For the last few weeks, I have been working on a couple of enhancements for 4.6.0.
- Alternate Authentication Systems
- A new Extensible Installer for components
This blog will introduce the first of these features, a future blog will cover the new Installer.
Over the last few months a number of new Authentication Systems have been introduced (or announced). These include, for example, Cardspace (introduced as part of .NET 3.0), OpenID and LiveID (the Windows Live replacement of Passport). DotNetNuke has supported alternate authentication systems since 3.x when the the Windows (or ACtive Directory) provider was introduced. Unfortunately, this provider approach does not lend itself for use with these new authentication systems. We have therefore decided to overhaul the "Authentication provider" approach used and provide new "providers" for Cardspace, OpenID and LiveID.
While we call the new Authentication Systems - "Providers" they are not providers in the sense that they follow the same provider pattern as used in the othe providers in DotNetNuke. The main reason for this, is that the Authentication providers need to implement three UI components - Login, Settings and LogOff. These are registered in the new Authentication Table (see below)
This table is fairly straightforward with columns for the Authntication type, an IsEnabled flag, and three columns for the control src for the Login. Settings and LogOff controls. (The Business Layer in the core Frameowork provides a similar AuthenticationInfo class and AuthenticationController, as well as base classes for each of the Controls (AuthenticationLoginBase, AuthenticationSettingsBase and AuthenticationLogOffBase).
The image to the left shows the Login Control when 3 Login Providers are enabled - in this case the standard DNN provider, LiveID and OpenID. The Image to the right shows the new Authentication Admin page (with 4 Login Providers enabled)
Both of these images illustrate the procedure used by these "providers". The original controls (SignIn.ascx and Authentication.ascx) have been replaced by new container controls that inject the relevant subcontrols. In the case of the Settings control, a settings control (that inherits for AuthenticationSettingsBase) is injected for any provider that is enabled in the Authentication table (DNN, Cardspace, LiveID and OpenID). The settings are all persisted in the Module Settings for the Authentication Module - each provider using a unique Prefix for its settings. In the example shown the Cardspace module is not enabled for this portal, and this is why the Login control only injects subcontrols for three of the providers.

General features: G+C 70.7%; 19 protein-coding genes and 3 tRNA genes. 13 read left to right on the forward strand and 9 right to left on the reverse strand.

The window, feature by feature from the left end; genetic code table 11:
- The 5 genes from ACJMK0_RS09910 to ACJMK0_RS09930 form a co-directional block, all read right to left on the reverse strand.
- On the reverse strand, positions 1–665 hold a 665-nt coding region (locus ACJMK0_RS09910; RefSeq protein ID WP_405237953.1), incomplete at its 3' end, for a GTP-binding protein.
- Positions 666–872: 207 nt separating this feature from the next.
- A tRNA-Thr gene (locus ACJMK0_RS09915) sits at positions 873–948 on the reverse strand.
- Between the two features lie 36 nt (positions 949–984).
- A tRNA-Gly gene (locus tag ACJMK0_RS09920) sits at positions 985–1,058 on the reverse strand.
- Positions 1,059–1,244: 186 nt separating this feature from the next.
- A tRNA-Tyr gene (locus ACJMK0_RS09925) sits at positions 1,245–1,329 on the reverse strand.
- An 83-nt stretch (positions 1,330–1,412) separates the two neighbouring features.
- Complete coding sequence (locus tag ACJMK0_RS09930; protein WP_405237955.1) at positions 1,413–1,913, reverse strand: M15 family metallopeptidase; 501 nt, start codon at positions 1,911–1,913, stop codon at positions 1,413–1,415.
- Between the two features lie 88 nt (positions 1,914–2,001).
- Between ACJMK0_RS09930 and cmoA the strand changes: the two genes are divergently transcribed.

So, How does the login work. We will use the example of the OpenID Login.
I entered my OpenID ID (http://cnurse.myopenid.com). When I click the "Login with OpenID" button I am redirected to the myopenid site to login to my OpenID account.
If the OpenID ID has been associated with a DotNetNuke account, when you sign in to your OpenID provider you will be redirected back to DotNetNuke and logged in. The actual procedure is that the OpenID subcontrol calls a new method of UserController that checks if the OpenID token is associated with a UserID. If it is, it fires a "UserAuthenticated" event passing the DotNetNuke user as a property of the EventArgs and the Parent control completes the log in and redirects the user to the appropriate page.
The associations are stored in a new table UserAuthentication.
So in this case the OpenID token is mapped to UserID=11, and I am logged in.
What happens if my alternate Authentication ID is not already associated with a DNN account?
I entered a different OpenID ID (http://claimid.com/cnurse). When I click the "Login with OpenID" button I am redirected to the claimid site to login to my OpenID account.
This time, when I click login, as this openID is not associated with a DotNetNuke account, the OpenID subcontrol fires the UserAuthenticated event but does not pass a user, so the parent control presents the user with a "Register/Associate" page.
The top section of this page indicates the type of Authentication used and the Identity (User Token) used. It then provides the user with two options.
- Associate this ID with an existing Account - by entering the UserID/Password
- Register (Create) a new DotNetNuke Account.
The figure above denonstrates another feature of some of the alternate authentication systems (Cardspace, OpenID) - the Registration fields are pre-populated from Profile Information passed by the Authentication Provider.
There is much more to the Authentication Providers than this Blog can describe, but hopefuly you get the idea of how this works.